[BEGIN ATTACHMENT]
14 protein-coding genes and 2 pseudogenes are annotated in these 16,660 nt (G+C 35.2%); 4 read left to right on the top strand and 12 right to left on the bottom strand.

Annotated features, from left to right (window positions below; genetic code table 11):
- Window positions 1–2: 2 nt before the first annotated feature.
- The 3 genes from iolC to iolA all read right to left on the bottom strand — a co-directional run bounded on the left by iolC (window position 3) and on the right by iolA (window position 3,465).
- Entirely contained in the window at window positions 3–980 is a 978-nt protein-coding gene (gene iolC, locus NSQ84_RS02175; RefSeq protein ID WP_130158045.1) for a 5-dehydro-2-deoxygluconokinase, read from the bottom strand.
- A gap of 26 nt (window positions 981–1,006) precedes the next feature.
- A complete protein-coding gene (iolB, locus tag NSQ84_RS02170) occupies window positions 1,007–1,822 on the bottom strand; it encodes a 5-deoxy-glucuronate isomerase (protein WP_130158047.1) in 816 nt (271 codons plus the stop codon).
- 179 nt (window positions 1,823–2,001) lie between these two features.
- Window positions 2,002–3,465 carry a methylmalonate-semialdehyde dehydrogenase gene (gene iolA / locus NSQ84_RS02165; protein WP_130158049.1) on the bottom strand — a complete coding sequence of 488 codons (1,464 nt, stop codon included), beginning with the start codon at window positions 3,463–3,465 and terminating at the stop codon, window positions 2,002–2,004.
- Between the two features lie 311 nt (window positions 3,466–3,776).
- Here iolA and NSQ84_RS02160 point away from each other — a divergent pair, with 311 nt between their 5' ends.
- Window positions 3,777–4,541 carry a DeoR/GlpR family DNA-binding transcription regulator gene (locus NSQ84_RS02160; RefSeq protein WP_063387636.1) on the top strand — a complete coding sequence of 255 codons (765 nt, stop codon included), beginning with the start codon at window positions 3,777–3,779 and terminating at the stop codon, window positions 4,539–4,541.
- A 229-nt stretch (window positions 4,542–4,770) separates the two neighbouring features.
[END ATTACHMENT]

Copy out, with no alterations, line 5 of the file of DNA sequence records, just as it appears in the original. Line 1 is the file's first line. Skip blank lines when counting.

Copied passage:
- Entirely contained in the window at window positions 3–980 is a 978-nt protein-coding gene (gene iolC, locus NSQ84_RS02175; RefSeq protein ID WP_130158045.1) for a 5-dehydro-2-deoxygluconokinase, read from the bottom strand.